Both in the U.S. and abroad, the National Drought Mitigation Center (NDMC) strives to help reduce the impact of drought on people, the environment and the economy.
The center takes the "ounce of prevention" adage seriously, advocating for the development of risk planning and management as the key to resilience in the face of drought, specifically in the Middle East and Northern Africa (MENA) region.
“In many places throughout the world, including sometimes in the U.S., drought is handled through crisis management, not proactive management,” said Cody Knutson, drought planning coordinator with NDMC. “Taking an integrated, systematic risk management approach, with monitoring systems that then trigger action in the event of a drought — that’s what helps places fare better moving forward.”
In collaboration with the International Center for Biosaline Agriculture (ICBA) and local consultants, NDMC works to help the area reduce the effects of drought events, focusing on Jordan, Lebanon, Tunisia and Morocco. The prospects of a hotter, drier future climate, combined with the complex political and population dynamics of the already water-stressed region, have brought this subject into sharper clarity.
“Even in Lebanon, where this has been a low political priority because of the widespread perception of being a water-rich country, recent drought events with a great deal of impact have increased the understanding of how important this planning is,” said Knutson. “This is one project that’s really actively working to build resilience to drought in the region.”
Now three years into the project, which is supported by the United States Agency for International Development, the team at NDMC and regional experts from ICBA have developed a regional Composite Drought Index monitoring tool for the MENA region. They have also worked with local stakeholders to conduct vulnerability and needs assessments in each of the four countries. Having long-term, consistent engagement in the area is essential, said NDMC director Mark Svoboda.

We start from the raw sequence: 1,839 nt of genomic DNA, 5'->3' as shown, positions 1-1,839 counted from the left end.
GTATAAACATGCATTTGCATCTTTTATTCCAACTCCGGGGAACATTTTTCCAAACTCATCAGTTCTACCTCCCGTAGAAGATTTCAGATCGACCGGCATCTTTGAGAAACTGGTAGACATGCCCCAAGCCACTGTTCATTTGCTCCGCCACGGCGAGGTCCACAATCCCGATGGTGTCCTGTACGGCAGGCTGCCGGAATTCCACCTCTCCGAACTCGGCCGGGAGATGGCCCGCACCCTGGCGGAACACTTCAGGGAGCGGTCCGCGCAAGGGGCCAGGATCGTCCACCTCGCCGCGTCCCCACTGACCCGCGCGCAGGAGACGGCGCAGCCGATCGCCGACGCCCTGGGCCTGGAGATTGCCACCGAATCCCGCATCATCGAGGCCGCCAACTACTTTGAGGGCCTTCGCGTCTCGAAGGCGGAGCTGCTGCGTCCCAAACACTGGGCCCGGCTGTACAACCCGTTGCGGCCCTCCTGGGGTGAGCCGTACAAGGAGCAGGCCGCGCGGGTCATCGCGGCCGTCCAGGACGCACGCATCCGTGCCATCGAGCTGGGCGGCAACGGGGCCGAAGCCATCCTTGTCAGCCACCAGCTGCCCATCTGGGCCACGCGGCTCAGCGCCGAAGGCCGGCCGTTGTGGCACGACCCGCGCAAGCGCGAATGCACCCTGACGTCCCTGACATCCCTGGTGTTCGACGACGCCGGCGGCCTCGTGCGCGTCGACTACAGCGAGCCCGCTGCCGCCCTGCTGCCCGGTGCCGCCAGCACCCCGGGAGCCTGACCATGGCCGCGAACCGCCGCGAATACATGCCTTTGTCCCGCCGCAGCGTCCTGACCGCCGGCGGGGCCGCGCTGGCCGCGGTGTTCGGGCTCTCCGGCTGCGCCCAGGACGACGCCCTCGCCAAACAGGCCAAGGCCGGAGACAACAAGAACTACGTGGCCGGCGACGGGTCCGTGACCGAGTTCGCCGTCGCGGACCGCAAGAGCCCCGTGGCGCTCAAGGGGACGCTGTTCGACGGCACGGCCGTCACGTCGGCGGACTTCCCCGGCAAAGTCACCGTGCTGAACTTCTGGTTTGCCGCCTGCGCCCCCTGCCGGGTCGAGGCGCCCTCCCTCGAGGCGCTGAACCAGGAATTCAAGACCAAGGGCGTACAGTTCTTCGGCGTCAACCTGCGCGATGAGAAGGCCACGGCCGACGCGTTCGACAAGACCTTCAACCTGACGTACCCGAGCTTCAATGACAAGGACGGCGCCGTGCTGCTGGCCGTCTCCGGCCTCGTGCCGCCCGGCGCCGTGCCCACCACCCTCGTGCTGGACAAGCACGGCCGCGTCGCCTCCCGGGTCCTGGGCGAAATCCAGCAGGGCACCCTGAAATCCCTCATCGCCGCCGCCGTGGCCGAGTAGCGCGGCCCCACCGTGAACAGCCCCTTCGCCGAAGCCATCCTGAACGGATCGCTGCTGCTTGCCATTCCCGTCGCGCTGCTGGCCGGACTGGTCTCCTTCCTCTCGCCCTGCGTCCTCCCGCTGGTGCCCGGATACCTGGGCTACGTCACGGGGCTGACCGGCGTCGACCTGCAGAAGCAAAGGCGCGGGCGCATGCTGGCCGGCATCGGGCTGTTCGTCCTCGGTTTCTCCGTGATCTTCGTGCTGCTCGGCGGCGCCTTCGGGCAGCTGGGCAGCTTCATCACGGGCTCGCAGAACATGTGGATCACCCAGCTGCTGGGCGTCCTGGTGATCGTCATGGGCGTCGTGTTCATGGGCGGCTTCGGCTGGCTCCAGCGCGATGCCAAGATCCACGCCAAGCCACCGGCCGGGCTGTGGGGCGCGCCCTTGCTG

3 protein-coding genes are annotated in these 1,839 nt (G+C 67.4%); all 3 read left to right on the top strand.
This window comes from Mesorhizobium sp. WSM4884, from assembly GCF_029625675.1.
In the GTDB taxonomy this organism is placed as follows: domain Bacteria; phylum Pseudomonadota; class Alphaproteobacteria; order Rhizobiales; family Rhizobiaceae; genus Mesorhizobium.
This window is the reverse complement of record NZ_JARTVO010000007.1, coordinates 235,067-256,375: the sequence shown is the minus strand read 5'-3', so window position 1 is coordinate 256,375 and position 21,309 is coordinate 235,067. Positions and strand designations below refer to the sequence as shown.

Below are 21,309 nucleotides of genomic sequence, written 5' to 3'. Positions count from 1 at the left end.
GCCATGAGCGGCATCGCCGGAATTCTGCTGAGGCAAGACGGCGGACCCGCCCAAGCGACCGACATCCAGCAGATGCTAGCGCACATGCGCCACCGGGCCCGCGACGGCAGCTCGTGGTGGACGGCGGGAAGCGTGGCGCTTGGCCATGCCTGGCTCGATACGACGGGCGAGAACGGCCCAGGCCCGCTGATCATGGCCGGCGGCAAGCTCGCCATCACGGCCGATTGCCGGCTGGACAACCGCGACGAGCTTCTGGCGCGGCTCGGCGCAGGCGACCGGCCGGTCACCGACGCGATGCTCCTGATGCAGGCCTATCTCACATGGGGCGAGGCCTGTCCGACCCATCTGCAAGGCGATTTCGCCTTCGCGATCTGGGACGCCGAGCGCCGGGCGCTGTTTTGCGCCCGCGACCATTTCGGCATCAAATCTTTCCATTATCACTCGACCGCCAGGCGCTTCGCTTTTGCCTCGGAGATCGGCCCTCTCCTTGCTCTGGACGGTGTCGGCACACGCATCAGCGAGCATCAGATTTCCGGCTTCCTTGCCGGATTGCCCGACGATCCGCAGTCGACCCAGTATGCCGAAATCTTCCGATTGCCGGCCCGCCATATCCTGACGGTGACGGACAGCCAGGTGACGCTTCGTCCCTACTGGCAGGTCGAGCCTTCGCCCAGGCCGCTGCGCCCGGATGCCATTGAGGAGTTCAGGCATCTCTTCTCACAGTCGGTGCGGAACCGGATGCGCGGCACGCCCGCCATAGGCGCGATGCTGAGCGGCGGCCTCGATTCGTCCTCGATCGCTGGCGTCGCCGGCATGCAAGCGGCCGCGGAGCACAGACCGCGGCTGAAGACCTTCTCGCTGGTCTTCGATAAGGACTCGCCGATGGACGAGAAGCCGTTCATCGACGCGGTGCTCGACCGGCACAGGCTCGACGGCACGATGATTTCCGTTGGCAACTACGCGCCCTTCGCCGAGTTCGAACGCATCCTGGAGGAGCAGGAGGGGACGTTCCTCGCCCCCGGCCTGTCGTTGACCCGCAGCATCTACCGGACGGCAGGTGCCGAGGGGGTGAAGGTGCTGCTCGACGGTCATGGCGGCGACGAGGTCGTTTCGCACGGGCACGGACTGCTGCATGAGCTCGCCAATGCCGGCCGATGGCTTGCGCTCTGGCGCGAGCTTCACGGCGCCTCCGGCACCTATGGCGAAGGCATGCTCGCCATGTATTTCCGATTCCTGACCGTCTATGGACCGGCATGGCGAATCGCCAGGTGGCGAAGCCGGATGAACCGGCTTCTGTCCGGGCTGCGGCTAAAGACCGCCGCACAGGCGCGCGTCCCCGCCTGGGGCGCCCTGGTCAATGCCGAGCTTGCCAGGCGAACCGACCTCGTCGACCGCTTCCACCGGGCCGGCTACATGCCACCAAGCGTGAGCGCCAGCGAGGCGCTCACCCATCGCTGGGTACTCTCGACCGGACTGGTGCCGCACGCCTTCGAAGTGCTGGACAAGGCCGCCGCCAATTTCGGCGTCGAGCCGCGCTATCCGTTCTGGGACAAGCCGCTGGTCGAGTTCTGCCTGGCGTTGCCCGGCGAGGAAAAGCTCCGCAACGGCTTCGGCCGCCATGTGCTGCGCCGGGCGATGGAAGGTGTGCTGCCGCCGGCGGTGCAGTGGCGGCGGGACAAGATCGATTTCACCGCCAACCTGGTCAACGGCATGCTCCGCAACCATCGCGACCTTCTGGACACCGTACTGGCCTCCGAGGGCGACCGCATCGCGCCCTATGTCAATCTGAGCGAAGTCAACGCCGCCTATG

If I’ve learned anything on the whole drought planning process, it’s that it takes time. It takes trust and transparency. Mark Svoboda
“Being in the region over a long period of time, taking cultural aspects into consideration, actively seeking feedback on their needs rather than just trying to prescribe something — these are all part of what makes it work,” he said. “If I’ve learned anything on the whole drought planning process, it’s that it takes time. It takes trust and transparency.”
In the current stage, they’re working to progress from just having early warning systems into the application of that information: how to reduce risk and impacts, how drought planning can be worked into their national policies on climate change and water, and how all of this can be used to make more informed decisions going forward, Svoboda said.
Drought in particular is so challenging because of its huge spatial and temporal footprint in an area, in addition to its crosscutting effects in both rural and urban life, the economy, public health and often national security. Whether direct or indirect, the impact of drought is rarely confined to one part of the world.
“It can become a global issue, like when the drought started in Syria; it’s hard to believe all it led to,” said Svoboda.
The lessons learned from the work done in Morocco, Jordan, Tunisia and Lebanon help those nations respond better to future droughts, and serve as a model to other nations in the region. This in turn can provide further insight on how to better address these challenges in other parts of the world, including the U.S. Ultimately, developing resilience in parts helps create a more resilient whole.